Climate activism isn't just for nonprofits and idealistic individuals. Sometime, major corporations get on board in a big way—literally, in the case of GE, which recently sent a 131-foot wind turbine blade to Washington, D.C.'s Nationals Park for the 2010 Congressional Baseball Game. The blade, which is 75 feet taller than the Statue of Liberty, comes from a 1.5 MW turbine manufactured in South Dakota that provides enough energy for 400 homes.
GE company teamed up with the American Wind Energy Association to gather signatures on the blade as it traveled 4,000 miles to its final destination in DC. Vic Abate, vice president for renewables at GE Energy, explained in a statement:
"Manufactured in South Dakota, the wind turbine blade symbolizes how clean energy creates new U.S. manufacturing jobs in addition to providing clean power for America’s homes and factories. It’s clear from the more than 6,000 signatures on this traveling petition that Americans are calling on the president and Congress to act now on clean energy policies that will increase energy security, reduce dependence on foreign oil and build a more sustainable clean energy future."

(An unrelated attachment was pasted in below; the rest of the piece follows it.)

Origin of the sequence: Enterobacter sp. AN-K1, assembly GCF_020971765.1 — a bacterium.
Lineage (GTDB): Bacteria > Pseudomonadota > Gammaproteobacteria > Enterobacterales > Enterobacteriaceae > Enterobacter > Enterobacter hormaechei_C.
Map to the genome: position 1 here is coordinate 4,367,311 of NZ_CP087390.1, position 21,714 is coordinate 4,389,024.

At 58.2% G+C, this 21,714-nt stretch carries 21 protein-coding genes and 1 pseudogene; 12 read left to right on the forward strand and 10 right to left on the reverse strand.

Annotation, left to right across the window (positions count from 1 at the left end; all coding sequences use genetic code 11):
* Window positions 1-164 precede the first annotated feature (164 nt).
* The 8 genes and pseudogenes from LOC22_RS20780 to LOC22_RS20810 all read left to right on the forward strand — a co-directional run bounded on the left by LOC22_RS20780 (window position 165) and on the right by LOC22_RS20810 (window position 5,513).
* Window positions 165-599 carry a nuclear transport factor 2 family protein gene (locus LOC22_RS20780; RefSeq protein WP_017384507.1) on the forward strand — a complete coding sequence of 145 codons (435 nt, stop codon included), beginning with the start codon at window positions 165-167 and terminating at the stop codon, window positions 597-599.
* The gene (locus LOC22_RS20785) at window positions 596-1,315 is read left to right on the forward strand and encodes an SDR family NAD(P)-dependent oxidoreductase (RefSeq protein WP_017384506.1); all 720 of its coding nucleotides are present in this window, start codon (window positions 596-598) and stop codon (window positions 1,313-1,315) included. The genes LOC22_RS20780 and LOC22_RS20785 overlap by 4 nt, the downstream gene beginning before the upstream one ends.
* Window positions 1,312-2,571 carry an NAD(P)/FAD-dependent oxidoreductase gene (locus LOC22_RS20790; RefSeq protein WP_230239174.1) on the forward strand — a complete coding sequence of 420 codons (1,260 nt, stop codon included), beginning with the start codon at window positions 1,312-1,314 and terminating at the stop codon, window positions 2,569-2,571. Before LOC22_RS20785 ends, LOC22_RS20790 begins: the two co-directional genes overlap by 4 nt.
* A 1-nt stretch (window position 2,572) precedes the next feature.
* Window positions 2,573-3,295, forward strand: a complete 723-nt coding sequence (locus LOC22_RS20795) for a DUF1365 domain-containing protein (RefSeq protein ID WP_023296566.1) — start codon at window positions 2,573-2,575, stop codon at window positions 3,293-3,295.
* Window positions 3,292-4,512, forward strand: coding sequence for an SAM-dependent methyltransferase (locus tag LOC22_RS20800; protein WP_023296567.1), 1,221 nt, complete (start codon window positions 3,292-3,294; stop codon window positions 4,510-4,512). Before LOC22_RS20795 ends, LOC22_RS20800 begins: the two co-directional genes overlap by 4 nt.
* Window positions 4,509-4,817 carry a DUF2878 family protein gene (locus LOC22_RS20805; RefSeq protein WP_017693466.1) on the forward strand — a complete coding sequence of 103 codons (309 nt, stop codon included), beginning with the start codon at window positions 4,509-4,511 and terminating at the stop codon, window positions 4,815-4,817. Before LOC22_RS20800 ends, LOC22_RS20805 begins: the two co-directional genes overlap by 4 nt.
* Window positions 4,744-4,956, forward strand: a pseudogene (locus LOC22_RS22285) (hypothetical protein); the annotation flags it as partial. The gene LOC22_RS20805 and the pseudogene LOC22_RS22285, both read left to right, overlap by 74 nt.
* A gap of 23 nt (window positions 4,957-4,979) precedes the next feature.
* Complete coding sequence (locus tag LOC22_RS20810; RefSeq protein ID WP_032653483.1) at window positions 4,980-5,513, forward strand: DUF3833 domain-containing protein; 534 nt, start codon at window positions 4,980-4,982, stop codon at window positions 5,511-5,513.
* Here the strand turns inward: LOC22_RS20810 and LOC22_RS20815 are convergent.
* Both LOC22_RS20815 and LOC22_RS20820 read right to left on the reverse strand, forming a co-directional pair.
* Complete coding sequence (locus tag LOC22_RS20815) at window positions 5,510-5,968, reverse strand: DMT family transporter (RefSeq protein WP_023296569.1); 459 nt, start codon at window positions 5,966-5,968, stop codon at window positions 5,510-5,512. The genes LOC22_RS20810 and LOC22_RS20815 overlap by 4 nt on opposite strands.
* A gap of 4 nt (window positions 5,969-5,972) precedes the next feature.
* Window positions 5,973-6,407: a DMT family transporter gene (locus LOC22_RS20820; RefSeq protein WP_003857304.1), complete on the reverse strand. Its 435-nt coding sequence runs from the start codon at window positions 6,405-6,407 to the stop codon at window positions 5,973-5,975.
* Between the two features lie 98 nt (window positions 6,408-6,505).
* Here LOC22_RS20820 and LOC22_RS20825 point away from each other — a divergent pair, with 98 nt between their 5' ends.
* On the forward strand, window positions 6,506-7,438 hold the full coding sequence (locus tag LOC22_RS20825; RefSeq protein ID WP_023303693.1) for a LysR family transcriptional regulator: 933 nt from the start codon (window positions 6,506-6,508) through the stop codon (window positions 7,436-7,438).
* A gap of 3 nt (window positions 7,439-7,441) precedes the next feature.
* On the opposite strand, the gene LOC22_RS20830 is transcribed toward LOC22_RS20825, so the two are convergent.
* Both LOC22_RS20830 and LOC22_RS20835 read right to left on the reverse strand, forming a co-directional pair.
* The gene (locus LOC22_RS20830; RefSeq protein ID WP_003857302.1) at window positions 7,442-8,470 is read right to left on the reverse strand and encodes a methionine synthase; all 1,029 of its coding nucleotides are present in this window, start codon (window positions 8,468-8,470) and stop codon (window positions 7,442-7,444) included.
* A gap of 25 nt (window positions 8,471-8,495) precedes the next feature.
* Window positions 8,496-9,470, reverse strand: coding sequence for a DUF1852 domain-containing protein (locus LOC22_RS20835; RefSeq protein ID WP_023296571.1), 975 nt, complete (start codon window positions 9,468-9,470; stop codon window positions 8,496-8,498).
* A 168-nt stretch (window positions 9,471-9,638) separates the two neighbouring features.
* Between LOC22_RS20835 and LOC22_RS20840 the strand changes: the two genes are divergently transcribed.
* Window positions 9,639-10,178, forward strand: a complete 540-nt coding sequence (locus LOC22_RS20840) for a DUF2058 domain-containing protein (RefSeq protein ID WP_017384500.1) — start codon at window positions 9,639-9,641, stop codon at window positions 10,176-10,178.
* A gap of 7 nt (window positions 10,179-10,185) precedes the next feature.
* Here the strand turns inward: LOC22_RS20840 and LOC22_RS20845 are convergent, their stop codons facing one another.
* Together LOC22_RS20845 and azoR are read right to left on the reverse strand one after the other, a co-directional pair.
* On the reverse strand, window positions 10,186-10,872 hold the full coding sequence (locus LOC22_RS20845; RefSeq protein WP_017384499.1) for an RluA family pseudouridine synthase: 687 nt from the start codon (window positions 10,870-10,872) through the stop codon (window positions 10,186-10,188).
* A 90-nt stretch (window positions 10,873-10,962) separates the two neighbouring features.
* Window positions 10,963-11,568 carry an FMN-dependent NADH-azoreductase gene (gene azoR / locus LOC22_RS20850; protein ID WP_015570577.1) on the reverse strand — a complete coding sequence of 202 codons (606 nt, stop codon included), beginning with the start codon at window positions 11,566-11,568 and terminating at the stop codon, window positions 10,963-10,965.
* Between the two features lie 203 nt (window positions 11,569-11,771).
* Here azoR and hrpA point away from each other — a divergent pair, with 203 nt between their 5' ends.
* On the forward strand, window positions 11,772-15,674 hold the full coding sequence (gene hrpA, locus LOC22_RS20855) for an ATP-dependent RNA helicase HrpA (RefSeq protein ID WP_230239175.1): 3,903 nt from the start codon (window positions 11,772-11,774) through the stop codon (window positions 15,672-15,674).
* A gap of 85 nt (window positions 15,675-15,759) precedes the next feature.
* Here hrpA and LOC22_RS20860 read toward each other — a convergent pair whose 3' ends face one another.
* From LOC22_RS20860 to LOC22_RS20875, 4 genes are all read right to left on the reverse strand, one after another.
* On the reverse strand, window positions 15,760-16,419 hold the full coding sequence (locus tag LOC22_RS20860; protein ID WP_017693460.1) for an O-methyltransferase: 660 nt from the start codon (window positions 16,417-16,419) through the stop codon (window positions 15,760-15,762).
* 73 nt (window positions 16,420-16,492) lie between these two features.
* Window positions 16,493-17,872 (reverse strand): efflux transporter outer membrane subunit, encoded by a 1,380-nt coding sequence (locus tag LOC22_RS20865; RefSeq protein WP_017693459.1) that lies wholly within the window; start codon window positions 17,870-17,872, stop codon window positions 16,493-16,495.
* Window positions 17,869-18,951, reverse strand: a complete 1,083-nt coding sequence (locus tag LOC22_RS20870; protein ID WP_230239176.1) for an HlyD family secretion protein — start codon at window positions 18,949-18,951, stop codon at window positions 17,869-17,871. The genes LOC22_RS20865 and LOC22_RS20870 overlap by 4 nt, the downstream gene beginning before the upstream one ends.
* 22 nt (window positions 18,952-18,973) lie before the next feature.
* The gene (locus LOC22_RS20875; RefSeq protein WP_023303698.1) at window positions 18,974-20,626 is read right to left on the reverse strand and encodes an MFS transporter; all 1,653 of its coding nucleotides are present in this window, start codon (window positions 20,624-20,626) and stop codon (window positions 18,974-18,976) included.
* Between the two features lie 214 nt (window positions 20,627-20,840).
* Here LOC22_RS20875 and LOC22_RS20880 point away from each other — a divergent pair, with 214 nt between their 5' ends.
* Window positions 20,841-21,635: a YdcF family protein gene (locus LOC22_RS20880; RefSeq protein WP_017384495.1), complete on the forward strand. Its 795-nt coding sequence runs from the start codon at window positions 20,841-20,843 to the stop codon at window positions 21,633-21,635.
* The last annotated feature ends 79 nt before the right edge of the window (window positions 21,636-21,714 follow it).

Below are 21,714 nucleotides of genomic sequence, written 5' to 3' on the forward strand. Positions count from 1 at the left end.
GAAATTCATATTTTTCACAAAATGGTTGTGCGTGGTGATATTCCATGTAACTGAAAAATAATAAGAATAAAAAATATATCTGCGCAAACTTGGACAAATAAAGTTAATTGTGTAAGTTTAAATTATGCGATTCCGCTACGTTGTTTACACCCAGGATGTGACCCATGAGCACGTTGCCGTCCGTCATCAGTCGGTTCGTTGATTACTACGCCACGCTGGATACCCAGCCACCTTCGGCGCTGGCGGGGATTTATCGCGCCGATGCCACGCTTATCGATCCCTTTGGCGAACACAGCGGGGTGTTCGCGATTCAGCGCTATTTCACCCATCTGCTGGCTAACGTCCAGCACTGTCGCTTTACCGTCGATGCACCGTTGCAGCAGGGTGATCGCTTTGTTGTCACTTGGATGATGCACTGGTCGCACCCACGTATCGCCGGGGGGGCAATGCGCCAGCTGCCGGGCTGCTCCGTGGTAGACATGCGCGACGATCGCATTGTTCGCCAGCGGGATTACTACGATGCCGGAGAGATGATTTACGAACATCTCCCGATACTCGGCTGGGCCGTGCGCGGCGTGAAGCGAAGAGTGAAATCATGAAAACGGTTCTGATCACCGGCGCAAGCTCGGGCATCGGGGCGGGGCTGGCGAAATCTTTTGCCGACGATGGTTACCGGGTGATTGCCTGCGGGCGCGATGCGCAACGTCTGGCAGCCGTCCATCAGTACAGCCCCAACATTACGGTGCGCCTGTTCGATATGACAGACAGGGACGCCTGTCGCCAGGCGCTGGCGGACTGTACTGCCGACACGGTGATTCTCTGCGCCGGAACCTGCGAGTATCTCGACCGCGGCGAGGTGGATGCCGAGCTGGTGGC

GE has a vested interest in a comprehensive climate bill. The company recently announced that it plans to boost its ecomagination initiative (a set of "cost-effective sustainable energy solutions") with an extra $10 billion in funding over the next five years. And GE is the biggest U.S. supplier of wind turbines. So while GE's turbine blade is mostly an attempt at corporate activism, it's also a giant advertisement for one of the company's most important products. That's green marketing at its finest.